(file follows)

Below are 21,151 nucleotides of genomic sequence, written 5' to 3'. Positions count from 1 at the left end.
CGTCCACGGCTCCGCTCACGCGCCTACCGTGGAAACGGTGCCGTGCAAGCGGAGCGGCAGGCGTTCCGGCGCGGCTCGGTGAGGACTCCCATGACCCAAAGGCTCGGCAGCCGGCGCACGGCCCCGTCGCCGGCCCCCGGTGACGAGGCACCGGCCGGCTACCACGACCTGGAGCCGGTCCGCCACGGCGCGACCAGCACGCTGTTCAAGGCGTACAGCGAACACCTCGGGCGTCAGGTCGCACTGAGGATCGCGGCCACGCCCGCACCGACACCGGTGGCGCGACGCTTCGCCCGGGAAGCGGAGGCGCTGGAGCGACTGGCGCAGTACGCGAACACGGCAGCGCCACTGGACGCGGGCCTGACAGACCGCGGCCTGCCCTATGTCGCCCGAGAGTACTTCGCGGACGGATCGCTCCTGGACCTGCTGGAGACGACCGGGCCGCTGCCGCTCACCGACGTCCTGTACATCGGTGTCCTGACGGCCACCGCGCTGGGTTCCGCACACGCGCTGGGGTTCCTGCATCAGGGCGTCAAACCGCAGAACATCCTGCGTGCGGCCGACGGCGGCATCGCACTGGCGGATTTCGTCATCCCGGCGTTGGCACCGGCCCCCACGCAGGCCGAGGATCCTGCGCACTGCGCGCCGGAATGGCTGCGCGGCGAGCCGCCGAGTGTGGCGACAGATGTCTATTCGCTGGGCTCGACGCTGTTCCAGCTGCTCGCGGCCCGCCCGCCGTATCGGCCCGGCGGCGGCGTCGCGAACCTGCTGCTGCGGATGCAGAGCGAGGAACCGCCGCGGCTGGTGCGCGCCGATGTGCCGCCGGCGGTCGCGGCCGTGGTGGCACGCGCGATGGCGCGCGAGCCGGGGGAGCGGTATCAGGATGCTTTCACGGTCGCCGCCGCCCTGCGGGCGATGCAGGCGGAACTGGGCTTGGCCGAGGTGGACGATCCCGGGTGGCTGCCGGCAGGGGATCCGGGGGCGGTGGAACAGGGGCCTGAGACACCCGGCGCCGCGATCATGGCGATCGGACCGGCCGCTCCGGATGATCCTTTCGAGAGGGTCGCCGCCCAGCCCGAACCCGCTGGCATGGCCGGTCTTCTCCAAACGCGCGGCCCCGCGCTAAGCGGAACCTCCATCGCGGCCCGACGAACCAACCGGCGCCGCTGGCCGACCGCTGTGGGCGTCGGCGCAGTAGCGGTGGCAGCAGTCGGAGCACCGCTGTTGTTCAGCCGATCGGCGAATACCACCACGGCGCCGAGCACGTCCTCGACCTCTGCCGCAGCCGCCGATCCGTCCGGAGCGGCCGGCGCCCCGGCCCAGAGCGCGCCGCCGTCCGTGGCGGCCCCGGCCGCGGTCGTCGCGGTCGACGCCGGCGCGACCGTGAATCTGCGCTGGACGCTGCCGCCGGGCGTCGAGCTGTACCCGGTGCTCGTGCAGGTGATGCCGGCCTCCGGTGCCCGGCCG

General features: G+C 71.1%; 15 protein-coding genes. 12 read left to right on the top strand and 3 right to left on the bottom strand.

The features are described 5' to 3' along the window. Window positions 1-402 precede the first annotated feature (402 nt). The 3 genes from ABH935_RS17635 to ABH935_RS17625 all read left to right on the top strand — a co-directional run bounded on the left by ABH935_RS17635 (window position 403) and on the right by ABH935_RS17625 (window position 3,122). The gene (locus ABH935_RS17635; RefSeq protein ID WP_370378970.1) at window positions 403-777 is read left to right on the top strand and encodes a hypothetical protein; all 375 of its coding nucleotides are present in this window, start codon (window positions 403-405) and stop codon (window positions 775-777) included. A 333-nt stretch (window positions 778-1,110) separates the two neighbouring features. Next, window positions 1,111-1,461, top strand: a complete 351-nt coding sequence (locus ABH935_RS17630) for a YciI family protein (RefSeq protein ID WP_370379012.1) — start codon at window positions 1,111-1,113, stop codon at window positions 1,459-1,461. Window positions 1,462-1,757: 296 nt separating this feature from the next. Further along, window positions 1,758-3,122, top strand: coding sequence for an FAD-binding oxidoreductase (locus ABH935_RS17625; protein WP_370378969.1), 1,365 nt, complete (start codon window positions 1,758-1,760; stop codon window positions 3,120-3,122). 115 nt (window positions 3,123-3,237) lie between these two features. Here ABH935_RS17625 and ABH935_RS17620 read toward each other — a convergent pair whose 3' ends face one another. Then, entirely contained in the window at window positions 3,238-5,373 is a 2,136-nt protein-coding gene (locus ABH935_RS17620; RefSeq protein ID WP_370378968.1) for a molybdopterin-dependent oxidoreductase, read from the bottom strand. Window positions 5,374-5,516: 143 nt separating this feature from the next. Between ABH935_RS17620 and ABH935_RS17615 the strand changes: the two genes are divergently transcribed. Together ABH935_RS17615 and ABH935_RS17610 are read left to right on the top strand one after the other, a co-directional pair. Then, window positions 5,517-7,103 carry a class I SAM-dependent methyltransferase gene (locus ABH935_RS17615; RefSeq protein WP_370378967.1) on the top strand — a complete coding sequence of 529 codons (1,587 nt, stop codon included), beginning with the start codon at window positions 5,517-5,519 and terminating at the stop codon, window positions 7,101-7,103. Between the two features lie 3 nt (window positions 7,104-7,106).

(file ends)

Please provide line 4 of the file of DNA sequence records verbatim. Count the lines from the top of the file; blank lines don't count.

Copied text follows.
The features are described 5' to 3' along the window. Window positions 1-402 precede the first annotated feature (402 nt). The 3 genes from ABH935_RS17635 to ABH935_RS17625 all read left to right on the top strand — a co-directional run bounded on the left by ABH935_RS17635 (window position 403) and on the right by ABH935_RS17625 (window position 3,122). The gene (locus ABH935_RS17635; RefSeq protein ID WP_370378970.1) at window positions 403-777 is read left to right on the top strand and encodes a hypothetical protein; all 375 of its coding nucleotides are present in this window, start codon (window positions 403-405) and stop codon (window positions 775-777) included. A 333-nt stretch (window positions 778-1,110) separates the two neighbouring features. Next, window positions 1,111-1,461, top strand: a complete 351-nt coding sequence (locus ABH935_RS17630) for a YciI family protein (RefSeq protein ID WP_370379012.1) — start codon at window positions 1,111-1,113, stop codon at window positions 1,459-1,461. Window positions 1,462-1,757: 296 nt separating this feature from the next. Further along, window positions 1,758-3,122, top strand: coding sequence for an FAD-binding oxidoreductase (locus ABH935_RS17625; protein WP_370378969.1), 1,365 nt, complete (start codon window positions 1,758-1,760; stop codon window positions 3,120-3,122). 115 nt (window positions 3,123-3,237) lie between these two features. Here ABH935_RS17625 and ABH935_RS17620 read toward each other — a convergent pair whose 3' ends face one another. Then, entirely contained in the window at window positions 3,238-5,373 is a 2,136-nt protein-coding gene (locus ABH935_RS17620; RefSeq protein ID WP_370378968.1) for a molybdopterin-dependent oxidoreductase, read from the bottom strand. Window positions 5,374-5,516: 143 nt separating this feature from the next. Between ABH935_RS17620 and ABH935_RS17615 the strand changes: the two genes are divergently transcribed. Together ABH935_RS17615 and ABH935_RS17610 are read left to right on the top strand one after the other, a co-directional pair. Then, window positions 5,517-7,103 carry a class I SAM-dependent methyltransferase gene (locus ABH935_RS17615; RefSeq protein WP_370378967.1) on the top strand — a complete coding sequence of 529 codons (1,587 nt, stop codon included), beginning with the start codon at window positions 5,517-5,519 and terminating at the stop codon, window positions 7,101-7,103. Between the two features lie 3 nt (window positions 7,104-7,106).